Innovative Conservation on the Prairie
Unique Partnership Helps Ranchers and Climate
The Nature Conservancy (TNC) has completed an innovative, multi-year plan to protect vital grassland habitat by working in a unique partnership with Montana ranchers. The project also helps to fight climate change.
After purchasing 4,340 acres in Phillips County, south of Malta in 2019, TNC did the opposite of what is often expected of conservation organizations. We sold it to neighboring ranch families, with a conservation easement in place. As part of the partnership, those families have, in turn, placed easements on some of the land they already owned.
One new element of the project is that it includes carbon offset payments since the easement prevents the conversion of grassland to crops. Cultivating unbroken grassland releases carbon that contributes to the changing climate. The carbon offset payments helped pay for a portion of one easement and will, over time, provide an annual funding stream that will be shared by TNC and our ranching partner. This is one of a handful of such projects ever completed in the Great Plains.
The project – which began as so many do, over the kitchen table between TNC staff and our ranching partners – encompasses more than 13,000 acres of private land. The easements secured with this project, conserve private land that is intermingled with extensive public land. Together, they create a sweep of habitat and ranchland that benefits both people and nature.
The sale completes a two-year vision for the land; one in which TNC would purchase and hold the land until the neighboring families could secure financing for its purchase.
“TNC’s original purchase of this land was a leap of faith for us, since we didn’t wish to be permanent owners. It was based on the trust that we have forged with this ranching community. We are glad to have it in the hands of ranch families with a demonstrated commitment to conservation,” says Brian Martin, Grassland Conservation Director for TNC.
The project area, located just north of the Charles M. Russell National Wildlife refuge, is a rich mix of native prairie and big sagebrush grassland as well as more than 700 acres of wetlands. It harbors several important and/or declining bird species including greater sage-grouse, burrowing owl, ferruginous hawk, long-billed curlew and chestnut-collared longspur. Its wetlands provide vital nesting habitat for waterfowl and other wetlands birds, while the uplands are important winter and summer range for pronghorn and mule deer.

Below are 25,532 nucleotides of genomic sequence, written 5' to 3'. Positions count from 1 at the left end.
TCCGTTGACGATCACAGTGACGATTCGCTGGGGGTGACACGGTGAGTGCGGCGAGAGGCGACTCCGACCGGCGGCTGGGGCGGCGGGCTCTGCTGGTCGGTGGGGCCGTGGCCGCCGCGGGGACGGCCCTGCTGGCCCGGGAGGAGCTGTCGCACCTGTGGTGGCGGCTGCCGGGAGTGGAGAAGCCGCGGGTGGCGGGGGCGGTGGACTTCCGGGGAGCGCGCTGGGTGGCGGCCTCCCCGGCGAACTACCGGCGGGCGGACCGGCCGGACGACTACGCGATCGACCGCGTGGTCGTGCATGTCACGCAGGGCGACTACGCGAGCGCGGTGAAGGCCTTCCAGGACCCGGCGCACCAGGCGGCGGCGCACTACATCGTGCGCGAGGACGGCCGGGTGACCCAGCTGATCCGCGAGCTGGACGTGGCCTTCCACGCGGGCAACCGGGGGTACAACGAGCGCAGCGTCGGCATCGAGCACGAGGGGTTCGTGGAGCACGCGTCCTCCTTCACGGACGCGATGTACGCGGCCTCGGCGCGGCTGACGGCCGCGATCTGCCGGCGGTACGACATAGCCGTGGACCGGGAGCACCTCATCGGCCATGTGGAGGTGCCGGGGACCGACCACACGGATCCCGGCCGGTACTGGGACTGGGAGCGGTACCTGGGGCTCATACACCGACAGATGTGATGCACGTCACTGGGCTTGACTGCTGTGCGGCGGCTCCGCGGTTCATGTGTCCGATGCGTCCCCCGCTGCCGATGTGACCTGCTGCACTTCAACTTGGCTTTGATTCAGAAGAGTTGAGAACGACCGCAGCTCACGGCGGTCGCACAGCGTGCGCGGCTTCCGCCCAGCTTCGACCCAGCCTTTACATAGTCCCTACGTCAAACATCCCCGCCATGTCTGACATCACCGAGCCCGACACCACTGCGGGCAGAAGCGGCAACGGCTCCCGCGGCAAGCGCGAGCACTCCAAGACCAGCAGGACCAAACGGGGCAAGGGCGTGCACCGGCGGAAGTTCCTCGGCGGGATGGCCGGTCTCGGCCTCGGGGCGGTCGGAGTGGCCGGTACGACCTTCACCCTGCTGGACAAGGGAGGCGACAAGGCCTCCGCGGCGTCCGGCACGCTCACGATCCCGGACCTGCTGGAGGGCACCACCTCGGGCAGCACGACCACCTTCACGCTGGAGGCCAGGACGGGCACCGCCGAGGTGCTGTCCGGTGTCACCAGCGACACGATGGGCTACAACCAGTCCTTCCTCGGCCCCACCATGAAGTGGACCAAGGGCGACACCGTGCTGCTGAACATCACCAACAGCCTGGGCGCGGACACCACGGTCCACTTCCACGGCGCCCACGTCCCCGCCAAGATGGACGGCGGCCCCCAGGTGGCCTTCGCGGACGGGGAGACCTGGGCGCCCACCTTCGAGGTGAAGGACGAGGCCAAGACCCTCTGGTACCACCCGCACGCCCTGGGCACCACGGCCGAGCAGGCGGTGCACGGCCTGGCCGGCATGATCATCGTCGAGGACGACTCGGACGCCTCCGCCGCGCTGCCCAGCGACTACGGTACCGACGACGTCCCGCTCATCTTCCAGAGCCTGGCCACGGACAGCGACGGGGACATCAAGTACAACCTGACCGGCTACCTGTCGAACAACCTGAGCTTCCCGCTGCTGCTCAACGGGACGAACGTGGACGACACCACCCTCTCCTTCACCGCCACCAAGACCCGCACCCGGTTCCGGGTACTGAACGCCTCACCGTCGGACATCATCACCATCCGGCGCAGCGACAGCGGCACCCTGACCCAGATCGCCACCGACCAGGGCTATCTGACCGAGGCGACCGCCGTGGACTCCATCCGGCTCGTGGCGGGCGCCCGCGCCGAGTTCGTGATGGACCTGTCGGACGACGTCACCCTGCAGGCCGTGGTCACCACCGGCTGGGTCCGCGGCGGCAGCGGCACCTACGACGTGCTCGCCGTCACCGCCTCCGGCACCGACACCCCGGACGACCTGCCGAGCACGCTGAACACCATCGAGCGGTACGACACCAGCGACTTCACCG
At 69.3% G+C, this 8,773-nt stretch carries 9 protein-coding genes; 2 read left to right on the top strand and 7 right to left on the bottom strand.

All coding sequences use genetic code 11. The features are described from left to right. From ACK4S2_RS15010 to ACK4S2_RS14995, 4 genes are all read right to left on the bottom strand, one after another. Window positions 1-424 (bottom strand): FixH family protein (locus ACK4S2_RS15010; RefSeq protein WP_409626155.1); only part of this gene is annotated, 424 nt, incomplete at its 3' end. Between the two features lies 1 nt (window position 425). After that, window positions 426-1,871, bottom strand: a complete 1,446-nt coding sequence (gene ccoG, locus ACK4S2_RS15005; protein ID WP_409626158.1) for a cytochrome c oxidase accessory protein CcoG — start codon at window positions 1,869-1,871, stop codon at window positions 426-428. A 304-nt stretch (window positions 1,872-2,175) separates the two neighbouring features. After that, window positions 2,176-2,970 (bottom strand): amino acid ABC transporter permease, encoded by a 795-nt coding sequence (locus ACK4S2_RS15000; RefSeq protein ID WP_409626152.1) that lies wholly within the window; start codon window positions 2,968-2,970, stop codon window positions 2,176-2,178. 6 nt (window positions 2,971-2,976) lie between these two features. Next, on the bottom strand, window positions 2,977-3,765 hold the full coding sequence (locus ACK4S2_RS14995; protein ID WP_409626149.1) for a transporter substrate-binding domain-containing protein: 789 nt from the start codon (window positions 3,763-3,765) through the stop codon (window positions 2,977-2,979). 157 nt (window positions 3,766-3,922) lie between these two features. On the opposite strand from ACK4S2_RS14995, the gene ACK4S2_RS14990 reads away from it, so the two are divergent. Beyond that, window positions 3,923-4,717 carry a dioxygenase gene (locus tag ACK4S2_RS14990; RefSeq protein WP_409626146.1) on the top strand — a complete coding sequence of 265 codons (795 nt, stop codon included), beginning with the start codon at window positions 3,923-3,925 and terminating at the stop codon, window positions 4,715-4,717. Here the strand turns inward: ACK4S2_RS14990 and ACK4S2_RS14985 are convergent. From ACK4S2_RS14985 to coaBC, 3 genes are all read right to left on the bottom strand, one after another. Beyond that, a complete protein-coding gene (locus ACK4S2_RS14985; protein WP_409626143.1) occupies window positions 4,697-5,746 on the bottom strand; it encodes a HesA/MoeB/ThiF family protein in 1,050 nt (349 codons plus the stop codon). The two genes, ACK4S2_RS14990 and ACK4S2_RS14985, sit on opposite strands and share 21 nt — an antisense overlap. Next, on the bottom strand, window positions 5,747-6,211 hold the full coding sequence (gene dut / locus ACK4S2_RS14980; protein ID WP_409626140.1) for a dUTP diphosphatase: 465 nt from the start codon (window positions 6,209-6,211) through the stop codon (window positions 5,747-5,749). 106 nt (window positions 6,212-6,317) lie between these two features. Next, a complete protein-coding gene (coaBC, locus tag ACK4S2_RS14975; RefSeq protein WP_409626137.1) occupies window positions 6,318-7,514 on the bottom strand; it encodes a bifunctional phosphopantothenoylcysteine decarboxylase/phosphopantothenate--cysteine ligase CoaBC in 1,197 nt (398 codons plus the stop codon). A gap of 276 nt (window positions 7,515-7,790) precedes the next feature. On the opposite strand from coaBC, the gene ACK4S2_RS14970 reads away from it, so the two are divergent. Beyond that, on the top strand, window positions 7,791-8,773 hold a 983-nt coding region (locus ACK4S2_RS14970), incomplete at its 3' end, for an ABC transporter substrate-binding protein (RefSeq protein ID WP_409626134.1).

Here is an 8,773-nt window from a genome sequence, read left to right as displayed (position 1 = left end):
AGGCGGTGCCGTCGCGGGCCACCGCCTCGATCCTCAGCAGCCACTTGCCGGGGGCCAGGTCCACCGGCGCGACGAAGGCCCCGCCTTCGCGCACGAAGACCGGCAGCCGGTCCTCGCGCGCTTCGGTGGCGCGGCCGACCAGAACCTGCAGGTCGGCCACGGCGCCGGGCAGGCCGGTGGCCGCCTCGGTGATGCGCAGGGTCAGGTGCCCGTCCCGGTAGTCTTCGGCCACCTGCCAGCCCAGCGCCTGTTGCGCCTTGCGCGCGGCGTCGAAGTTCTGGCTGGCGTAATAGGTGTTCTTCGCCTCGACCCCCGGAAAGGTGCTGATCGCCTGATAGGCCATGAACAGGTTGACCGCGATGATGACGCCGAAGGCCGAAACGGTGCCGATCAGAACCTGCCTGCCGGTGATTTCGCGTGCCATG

The acreage sold consists of 10 discontinuous parcels that were intermingled with several ranches whose owners have been part of TNC’s pioneering Matador Grassbank. In exchange for discounted grazing leases on TNC’s 60,000-acre Matador Ranch, Grassbank members put conservation measures in place on their ranch operations, which encompass another 300,000 acres.
Rancher and Grassbank member Jesse Blunt says the land he bought will make his operation more efficient since it’s just across the road from one of his pastures. He also appreciates TNC’s approach to grassland conservation. “We enjoy the fact that TNC understands there needs to be cattle on the ground to make it more productive for wildlife and birds.”
Funding for this project was provided in part from the M.J. Murdock Charitable Trust, The Conservation Fund, and the Natural Resource Conservation Service of the U.S. Department of Agriculture.
The Nature Conservancy is a global conservation organization dedicated to conserving the lands and waters on which all life depends. Guided by science, we create innovative, on-the-ground solutions to our world's toughest challenges so that nature and people can thrive together. We are tackling climate change, conserving lands, waters and oceans at an unprecedented scale, providing food and water sustainably and helping make cities more sustainable. Working in 79 countries and territories, we use a collaborative approach that engages local communities, governments, the private sector, and other partners. To learn more, visit www.nature.org or follow @nature_press on Twitter.